The Supreme Court has ruled that it is not "mandatory" to appoint a high court judge as the chairperson of State Electricity Regulatory Commission (SERC), which determines power tariff, in the states.
The path-breaking verdict put to rest the vexatious question that had come to light due to conflicting judgements of Gujarat and the Madras high courts on the interpretation of a provision of the Electricity Act on the appointment of the Chairperson of the State Electricity Regulatory Commission.
Section 84 (2) of the Act said that the state government "may" appoint "any person as the chairperson from amongst the persons, who is, or has been, a Judge of the High Court".
The Madras High Court, on February 7, 2014, held that that there was no such mandatory requirement to appoint a high court judge as the chairperson of Tamil Nadu State Electricity Commission. However, there was an option to appoint a judge, it had said.
On the contrary, the Gujarat High Court, in a similar case, on October 8, 2015, held that it was mandatory to appoint a high court judge as the chairperson of Gujarat State Regulatory Commission.
Settling the issue emanating due to divergent opinions on the law, a bench of justices J Chelameswar and Sanjay Kishan Kaul said, "Section 84(2) of the said Act is only an enabling provision to appoint a High Court Judge as a Chairperson of the State Commission of the said Act and it is not mandatory to do so." "Both the golden rule and the literal rule of statutory construction are well established that a statute must be read as it is framed by the legislature. It is not the function of the Court to supplant or read into the statute something which is not provided," Justice Kaul, writing the judgement for the bench, said.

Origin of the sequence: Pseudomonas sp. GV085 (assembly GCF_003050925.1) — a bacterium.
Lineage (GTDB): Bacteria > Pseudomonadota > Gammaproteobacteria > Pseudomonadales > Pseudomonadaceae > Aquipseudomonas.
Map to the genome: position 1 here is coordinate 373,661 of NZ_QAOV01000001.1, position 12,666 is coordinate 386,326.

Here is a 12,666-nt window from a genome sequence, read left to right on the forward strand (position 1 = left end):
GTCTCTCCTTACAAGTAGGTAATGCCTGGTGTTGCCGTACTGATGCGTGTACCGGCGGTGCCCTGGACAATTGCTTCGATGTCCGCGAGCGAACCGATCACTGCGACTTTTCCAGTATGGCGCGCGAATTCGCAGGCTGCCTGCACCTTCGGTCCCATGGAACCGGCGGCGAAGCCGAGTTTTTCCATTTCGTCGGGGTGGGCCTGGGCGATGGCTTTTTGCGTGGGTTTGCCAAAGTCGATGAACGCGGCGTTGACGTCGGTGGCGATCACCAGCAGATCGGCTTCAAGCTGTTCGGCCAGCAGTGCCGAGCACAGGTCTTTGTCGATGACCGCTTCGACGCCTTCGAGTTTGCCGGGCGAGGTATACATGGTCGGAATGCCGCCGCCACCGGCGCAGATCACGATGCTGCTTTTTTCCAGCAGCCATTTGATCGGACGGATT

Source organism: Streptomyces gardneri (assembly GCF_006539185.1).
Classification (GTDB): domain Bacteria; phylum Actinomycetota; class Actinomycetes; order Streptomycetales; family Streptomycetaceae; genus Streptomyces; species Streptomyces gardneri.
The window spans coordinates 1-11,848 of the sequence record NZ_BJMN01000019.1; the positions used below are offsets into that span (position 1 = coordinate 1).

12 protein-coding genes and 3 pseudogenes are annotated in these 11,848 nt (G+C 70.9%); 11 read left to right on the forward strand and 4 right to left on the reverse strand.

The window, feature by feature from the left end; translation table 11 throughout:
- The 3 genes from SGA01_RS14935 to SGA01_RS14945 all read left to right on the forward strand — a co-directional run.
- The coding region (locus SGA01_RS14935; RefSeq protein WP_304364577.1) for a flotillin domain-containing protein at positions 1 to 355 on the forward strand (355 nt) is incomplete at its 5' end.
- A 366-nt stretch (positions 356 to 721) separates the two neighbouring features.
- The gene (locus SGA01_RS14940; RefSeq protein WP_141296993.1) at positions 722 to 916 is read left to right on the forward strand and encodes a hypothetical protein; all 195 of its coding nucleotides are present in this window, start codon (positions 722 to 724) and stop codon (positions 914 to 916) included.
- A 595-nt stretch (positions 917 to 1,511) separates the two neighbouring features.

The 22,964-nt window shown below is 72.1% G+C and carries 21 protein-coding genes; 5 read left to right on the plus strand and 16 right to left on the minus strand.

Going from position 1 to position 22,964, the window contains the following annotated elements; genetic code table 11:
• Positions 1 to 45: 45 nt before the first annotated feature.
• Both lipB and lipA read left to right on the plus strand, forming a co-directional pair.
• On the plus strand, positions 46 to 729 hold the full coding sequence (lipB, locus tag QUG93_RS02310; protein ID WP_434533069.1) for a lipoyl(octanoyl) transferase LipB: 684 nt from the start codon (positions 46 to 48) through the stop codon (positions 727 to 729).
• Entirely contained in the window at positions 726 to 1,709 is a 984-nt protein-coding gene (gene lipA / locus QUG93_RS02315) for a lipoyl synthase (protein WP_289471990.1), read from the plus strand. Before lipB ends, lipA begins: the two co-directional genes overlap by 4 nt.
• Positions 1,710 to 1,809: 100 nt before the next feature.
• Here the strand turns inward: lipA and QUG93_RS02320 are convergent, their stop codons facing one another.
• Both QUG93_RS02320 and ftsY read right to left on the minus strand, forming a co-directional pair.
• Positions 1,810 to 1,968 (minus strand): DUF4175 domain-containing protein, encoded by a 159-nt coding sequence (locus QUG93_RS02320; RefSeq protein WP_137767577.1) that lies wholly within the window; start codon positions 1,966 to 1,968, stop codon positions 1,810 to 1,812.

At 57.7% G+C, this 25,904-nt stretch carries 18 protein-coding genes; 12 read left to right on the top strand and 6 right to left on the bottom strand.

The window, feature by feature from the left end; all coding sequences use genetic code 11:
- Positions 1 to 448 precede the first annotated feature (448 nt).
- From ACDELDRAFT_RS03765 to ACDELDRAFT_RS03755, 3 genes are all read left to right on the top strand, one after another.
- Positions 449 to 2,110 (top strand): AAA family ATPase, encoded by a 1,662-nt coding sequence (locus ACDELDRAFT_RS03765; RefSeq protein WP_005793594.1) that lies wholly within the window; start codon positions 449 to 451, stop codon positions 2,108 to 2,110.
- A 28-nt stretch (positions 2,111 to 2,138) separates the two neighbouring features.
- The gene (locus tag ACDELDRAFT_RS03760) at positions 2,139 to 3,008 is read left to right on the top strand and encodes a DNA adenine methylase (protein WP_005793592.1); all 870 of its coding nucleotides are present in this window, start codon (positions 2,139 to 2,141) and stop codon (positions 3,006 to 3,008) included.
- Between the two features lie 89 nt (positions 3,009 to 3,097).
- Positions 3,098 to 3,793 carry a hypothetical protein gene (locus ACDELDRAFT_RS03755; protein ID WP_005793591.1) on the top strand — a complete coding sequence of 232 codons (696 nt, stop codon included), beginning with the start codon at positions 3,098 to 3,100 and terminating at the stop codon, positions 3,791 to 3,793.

"We are, thus, inclined to accept the line of reasoning advanced by lawyers and the Attorney General that the plain reading of the provision leaves no doubt that the legislature only envisaged a possibility of appointment of a chairperson from the pool of sitting or retired Judges of the high court," the judgement said.
The court, however, held that it was mandatory that there should be a person of legal background as a member of SERCs.
The person should possess professional qualifications with substantial experience in the practice of law and should have the requisite qualifications to have been appointed as a judge of the high court or a district judge, it said.
The top court said it is mandatory to have a SERC member, having legal expertise, if the panel is adjudicating a dispute.
It made clear that the apex court verdict would be applicable with prospective affect and would deal be made applicable to past decisions on the issues decided by it.
The bench made clear that if any vacancy arises in SERCs, which do not have a legal member, then that post has to be filed by person of the legal background.
(This article has not been edited by Zeebiz editorial team and is auto-generated from an agency feed.)